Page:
Three Ideas for Enhancing Your Online Discussions

Online courses and degree programs continue to be popular with both students and instructors. Many online instructors use discussion forums in their online courses with varying levels of success. This article shares three ideas instructors can use to enhance their online course discussions.

Idea 1: Less may be more

One frequent complaint I hear from students about online discussions is that they can quickly become overwhelming. For students, sifting through and reading dozens and dozens of posts every time they access an online course can actually decrease their interest and engagement with their peers and instructors. High numbers of posts can be stressful for instructors as well.

I’ve had the pleasure of working with hundreds of new online instructors over the years, and I often see instructors default to using one discussion forum for every week of class. Often, instructors even require two or more discussions per week! For a 15-week class, that usually means that students participate in at least 15 forums, sometimes more. 

After teaching a class for the first time, instructors often reduce the number of forums they require their students to complete. Perhaps, instead of fifteen forums they will require only seven or eight, and instead of each forum spanning a week of class, it spans two. That can take pressure off both student and instructor. Another idea is to suspend discussions during heavy workload weeks for students—for example, when they have to take a midterm or when a large research paper or project is due.

Idea 2: Create more interesting prompts

Creating interesting and engaging prompts for discussion forums is one strategy instructors can use to increase student participation and enhance overall quality. I started teaching online in 2005 with no training or help from instructional designers or instructional technologists, and I admit that my discussion prompts were less than stimulating.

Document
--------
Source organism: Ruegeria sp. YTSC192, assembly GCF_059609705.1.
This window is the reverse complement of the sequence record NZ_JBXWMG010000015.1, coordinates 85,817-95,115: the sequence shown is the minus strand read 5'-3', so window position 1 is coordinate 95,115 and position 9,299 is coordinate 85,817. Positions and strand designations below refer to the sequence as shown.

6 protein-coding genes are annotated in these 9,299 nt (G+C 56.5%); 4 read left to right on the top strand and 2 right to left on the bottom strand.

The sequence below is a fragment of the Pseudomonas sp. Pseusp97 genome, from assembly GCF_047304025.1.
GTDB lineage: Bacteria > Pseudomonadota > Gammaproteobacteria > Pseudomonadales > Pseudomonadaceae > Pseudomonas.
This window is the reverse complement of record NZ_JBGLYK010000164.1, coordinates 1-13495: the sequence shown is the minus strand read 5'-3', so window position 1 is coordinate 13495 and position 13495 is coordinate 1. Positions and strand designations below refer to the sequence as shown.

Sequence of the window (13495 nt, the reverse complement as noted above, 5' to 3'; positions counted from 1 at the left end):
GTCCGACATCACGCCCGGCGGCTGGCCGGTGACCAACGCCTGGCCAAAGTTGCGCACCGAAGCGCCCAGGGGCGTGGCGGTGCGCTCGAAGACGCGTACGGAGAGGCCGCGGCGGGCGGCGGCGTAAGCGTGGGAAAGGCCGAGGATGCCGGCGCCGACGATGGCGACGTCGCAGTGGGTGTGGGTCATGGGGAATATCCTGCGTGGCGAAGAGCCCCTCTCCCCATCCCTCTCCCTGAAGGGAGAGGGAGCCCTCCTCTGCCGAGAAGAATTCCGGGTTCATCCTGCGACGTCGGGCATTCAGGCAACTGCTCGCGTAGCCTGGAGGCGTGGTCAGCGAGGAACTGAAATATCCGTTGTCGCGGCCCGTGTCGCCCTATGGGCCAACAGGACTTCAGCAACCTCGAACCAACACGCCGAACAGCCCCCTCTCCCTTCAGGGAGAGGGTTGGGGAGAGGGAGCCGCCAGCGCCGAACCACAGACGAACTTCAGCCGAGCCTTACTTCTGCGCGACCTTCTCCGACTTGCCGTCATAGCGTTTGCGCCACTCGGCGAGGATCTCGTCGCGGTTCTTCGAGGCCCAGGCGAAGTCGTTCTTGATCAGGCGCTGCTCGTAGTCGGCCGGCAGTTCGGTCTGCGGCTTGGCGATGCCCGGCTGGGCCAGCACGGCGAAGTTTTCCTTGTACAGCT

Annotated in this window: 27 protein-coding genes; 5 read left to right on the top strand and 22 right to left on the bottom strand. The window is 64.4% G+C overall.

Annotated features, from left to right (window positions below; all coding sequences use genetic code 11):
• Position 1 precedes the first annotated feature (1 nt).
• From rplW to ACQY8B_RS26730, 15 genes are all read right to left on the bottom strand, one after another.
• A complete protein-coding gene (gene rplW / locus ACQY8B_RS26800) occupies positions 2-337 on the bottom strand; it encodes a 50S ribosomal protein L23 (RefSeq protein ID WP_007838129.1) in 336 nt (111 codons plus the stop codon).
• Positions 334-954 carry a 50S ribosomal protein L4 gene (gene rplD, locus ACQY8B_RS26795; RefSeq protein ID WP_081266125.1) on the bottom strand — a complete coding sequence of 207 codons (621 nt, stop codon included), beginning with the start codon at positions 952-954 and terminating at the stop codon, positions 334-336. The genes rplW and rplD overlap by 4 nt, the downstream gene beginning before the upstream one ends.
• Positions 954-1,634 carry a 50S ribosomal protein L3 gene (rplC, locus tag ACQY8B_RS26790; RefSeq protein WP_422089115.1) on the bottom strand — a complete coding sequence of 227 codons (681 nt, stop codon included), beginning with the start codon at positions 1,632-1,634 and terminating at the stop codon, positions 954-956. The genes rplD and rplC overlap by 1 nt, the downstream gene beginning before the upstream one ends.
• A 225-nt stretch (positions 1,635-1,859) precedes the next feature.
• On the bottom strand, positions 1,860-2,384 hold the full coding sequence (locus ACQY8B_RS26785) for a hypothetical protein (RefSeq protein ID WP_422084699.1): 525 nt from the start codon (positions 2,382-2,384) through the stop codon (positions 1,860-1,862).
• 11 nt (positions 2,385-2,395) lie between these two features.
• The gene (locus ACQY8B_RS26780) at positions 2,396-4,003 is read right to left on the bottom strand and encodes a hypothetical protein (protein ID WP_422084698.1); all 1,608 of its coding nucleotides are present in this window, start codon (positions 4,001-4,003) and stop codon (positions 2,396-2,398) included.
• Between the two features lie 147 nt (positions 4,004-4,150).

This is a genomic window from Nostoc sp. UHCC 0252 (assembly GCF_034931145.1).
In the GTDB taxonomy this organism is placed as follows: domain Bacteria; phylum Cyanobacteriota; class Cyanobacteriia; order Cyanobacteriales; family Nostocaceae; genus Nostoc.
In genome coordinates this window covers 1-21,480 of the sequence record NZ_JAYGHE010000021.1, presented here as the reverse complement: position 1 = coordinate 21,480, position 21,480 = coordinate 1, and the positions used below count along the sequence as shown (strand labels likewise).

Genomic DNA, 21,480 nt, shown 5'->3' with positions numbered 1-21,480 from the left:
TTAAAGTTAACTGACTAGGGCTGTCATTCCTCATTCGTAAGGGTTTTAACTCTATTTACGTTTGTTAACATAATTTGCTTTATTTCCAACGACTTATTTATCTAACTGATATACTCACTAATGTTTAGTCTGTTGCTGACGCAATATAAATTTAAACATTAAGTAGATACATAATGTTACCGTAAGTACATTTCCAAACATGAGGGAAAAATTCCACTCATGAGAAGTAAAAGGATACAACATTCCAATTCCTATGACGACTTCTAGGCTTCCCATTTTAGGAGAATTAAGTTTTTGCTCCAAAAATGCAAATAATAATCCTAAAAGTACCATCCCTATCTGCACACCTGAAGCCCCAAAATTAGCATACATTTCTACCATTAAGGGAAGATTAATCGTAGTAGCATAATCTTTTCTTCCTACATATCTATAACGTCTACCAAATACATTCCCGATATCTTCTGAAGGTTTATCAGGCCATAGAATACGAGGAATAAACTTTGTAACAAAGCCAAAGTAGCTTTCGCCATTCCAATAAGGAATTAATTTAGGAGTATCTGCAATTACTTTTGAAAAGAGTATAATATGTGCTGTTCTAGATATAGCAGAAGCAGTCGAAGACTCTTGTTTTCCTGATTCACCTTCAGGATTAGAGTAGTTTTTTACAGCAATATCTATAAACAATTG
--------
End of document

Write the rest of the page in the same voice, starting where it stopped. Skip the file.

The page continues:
Some online faculty will simply use questions they find from the back of a textbook chapter for their discussion forum prompts. This can sometimes be acceptable, but if the questions are not open-ended or thought-provoking, or only have one or two potential answers, students might get bored or feel that they are simply doing busywork.

Consider using current events that relate directly to the class or to students’ lives to create discussion prompts. Another idea might be to go beyond asking a question, have students do some research or complete an activity, and share the results with other students in a discussion. For example, a criminal justice instructor I know requires online students to attend an Alcoholics Anonymous meeting and then builds a discussion forum activity based on that experience.

Idea 3: Invite guest experts

Inviting guest experts is common in face-to-face courses but less common in online courses. Using guest experts in online courses is a nice way to provide some variety to students, allows students to hear about course content in a different light, and, potentially, to interact with professionals working in their field of study. You might know the author of the class textbook, the president of your state or national association, or successful alumni of your institution who could provide insight and advice to students: these individuals could be good possible guest experts for a discussion forum.

Some online instructors struggle to figure out how to incorporate a guest expert into their courses. A variety of options are available: for example, an instructor could invite a guest to participate in a discussion forum for a specified number of days or have students submit questions to a guest expert and have that individual provide answers in a forum, which could then lead to some rich discussions. Another idea is to invite a guest to participate in a one- or two-hour synchronous session in which they have the opportunity to interact with students.

With a little effort and creativity, instructors can usually enhance their courses’ online discussions. Reducing the number of forums required in a class, creating more interesting prompts, and inviting guest experts to participate in discussions are three ways to make that happen.

Brian Udermann is the director of online education at the University of Wisconsin–La Crosse.


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